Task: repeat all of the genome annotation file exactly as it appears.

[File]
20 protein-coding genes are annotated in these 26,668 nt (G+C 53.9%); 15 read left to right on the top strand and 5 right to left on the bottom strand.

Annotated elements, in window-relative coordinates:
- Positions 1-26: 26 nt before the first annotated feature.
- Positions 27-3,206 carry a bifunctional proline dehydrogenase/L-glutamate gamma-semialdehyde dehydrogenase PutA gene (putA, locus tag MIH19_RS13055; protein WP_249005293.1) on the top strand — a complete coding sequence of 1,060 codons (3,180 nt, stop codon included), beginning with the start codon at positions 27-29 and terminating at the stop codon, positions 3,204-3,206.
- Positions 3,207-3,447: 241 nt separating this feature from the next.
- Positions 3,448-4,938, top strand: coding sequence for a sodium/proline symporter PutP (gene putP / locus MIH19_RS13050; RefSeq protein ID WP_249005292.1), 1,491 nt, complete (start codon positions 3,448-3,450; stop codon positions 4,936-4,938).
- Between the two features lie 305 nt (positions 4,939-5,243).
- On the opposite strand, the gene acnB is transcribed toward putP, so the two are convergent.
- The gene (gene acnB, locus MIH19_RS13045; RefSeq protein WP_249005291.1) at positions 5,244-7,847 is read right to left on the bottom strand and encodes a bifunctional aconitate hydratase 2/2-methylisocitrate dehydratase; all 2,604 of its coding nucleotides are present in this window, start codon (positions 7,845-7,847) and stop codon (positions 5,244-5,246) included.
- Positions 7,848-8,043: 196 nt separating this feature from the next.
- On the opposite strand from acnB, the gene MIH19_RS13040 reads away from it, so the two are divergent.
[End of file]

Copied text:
20 protein-coding genes are annotated in these 26,668 nt (G+C 53.9%); 15 read left to right on the top strand and 5 right to left on the bottom strand.

Annotated elements, in window-relative coordinates:
- Positions 1-26: 26 nt before the first annotated feature.
- Positions 27-3,206 carry a bifunctional proline dehydrogenase/L-glutamate gamma-semialdehyde dehydrogenase PutA gene (putA, locus tag MIH19_RS13055; protein WP_249005293.1) on the top strand — a complete coding sequence of 1,060 codons (3,180 nt, stop codon included), beginning with the start codon at positions 27-29 and terminating at the stop codon, positions 3,204-3,206.
- Positions 3,207-3,447: 241 nt separating this feature from the next.
- Positions 3,448-4,938, top strand: coding sequence for a sodium/proline symporter PutP (gene putP / locus MIH19_RS13050; RefSeq protein ID WP_249005292.1), 1,491 nt, complete (start codon positions 3,448-3,450; stop codon positions 4,936-4,938).
- Between the two features lie 305 nt (positions 4,939-5,243).
- On the opposite strand, the gene acnB is transcribed toward putP, so the two are convergent.
- The gene (gene acnB, locus MIH19_RS13045; RefSeq protein WP_249005291.1) at positions 5,244-7,847 is read right to left on the bottom strand and encodes a bifunctional aconitate hydratase 2/2-methylisocitrate dehydratase; all 2,604 of its coding nucleotides are present in this window, start codon (positions 7,845-7,847) and stop codon (positions 5,244-5,246) included.
- Positions 7,848-8,043: 196 nt separating this feature from the next.
- On the opposite strand from acnB, the gene MIH19_RS13040 reads away from it, so the two are divergent.